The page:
Recently I slammed my very first poem. For years I’ve written my own poetry, but before now I’ve never had the guts to step into the spotlight. Why? Because I’m not a performer. I’m a steadfast behind-the-scenes kind of guy. What actors do terrifies me.
For anyone that’s ever seen slam poetry (live, on the internet, or any other means) knows that it’s powerful material. The poems are more than just read on stage; they are performed. It’s an entirely different genre of art. I’ve witnessed slam poems that will make you laugh until you fall out of your seat, weep like a child, or raise the hairs on the back of your neck.
However, I’d like to take a break from the viewers experience and give some insight from the poet’s perspective.
Again, I am not a performer in any sense of the word. So, for me, stepping on stage is beyond nerve-wracking. I expected to fall flat on my face, stumble over all of my words or choke completely. Yet, I stood there, solo on stage, ready to speak.
I prepare to recite my poem and the audience goes dead silent. My right leg started to shake uncontrollably and for a second I started to get into my own head and think: “Oh man, they’re not having an emotional response, I’m doing this all wrong.” But I remembered the words of my good friend and colleague, Sinjin Jones. While I was working on the performance aspect of my piece, Sinjin repeatedly told me: “You have to believe in what you’re saying, so that the audience believes it.”
Now that concept may seem simple, but when you’re standing solo on stage staring at a sea of indistinguishable faces, you just might forget to believe in what you’ve written. The trick is to give such an honest performance that you bring the audience members back to that moment in time when you were writing the piece.
In response, the nano-second before the first word left my lips, I just started believing. I believed every word I said and the audience did, too. Suddenly, I was truly enveloped in this persona of confidence, energy, and fearlessness. I’m not an actor by any means. Yet, slam poetry is a creative outlet for me to, if even for a second, become someone else and live in another moment.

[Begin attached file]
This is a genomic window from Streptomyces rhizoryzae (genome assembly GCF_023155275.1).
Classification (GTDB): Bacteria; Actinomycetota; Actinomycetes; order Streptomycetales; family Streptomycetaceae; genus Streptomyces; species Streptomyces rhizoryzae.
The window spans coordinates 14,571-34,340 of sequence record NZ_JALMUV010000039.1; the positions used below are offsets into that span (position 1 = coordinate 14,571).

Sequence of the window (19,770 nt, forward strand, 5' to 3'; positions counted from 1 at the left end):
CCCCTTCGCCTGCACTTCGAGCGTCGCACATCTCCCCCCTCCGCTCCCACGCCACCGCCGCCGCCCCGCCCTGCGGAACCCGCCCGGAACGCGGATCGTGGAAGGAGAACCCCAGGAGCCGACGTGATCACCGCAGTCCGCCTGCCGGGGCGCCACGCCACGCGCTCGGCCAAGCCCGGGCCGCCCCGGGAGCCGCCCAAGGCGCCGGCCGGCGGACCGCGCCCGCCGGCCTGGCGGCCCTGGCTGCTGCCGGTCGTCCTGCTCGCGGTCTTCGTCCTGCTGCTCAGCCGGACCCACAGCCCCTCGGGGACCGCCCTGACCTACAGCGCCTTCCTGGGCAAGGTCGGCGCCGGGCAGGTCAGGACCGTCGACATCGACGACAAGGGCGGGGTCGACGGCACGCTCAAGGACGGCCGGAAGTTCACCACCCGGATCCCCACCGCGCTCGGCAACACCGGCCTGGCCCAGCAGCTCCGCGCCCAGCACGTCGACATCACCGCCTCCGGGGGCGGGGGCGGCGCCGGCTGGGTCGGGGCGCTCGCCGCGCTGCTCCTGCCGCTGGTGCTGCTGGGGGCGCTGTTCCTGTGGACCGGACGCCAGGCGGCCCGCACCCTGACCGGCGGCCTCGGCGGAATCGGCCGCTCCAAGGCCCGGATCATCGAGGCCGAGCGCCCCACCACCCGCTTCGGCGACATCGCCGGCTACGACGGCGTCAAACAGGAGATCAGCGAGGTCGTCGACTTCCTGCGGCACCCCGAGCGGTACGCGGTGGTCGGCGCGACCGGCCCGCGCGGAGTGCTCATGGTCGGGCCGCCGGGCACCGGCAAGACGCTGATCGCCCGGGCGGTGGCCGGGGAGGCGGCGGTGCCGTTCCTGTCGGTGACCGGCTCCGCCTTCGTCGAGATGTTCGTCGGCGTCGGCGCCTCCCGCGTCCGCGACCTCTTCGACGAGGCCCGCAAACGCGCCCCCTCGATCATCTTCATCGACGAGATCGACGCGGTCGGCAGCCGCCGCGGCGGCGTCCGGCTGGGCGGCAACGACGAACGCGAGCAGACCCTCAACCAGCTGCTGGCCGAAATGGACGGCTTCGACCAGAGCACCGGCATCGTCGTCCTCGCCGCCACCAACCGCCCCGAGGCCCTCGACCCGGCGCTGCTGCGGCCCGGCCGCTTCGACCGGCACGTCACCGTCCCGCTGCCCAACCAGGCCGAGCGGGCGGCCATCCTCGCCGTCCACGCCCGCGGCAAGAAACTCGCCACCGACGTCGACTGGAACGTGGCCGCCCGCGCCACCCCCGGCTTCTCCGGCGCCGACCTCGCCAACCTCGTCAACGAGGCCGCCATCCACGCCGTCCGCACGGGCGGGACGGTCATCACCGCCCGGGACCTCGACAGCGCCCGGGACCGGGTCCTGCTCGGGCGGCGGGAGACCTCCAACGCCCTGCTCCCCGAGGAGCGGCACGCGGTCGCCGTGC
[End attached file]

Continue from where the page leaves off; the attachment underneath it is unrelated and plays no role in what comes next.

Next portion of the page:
Never in my life have I spoken with such passion and every word I delivered felt powerful. And for those 2 minutes and 45 seconds I had a presence. A presence outside of my normal life where I’m seemingly just going through the motions. When I’m not on stage, I’m extremely nonchalant, so understandably it was a shock to the viewers and myself to transform into a tornado of raw words and emotion at the drop of a dime.
I finished my poem and the deafening quiet switched to uproar and applause and I couldn’t help but feel proud. Proud that I stepped outside of myself and explored a new avenue of expression. Proud that I performed something honestly for the first time. And proud that I was able to keep my breakfast down and that my right leg eventually stopped shaking uncontrollably.
With a specialty in lighting and graphic design, Bryan aims to blend his artistic passions together in a seamless manner. His experience in graphic design includes traditional print (newspaper/magazine layout), brand identity/logo design and expressive typography with his latest venture being motion graphics. He’s always trying to find a way to connect the dots between his passions—something says he just might find a way.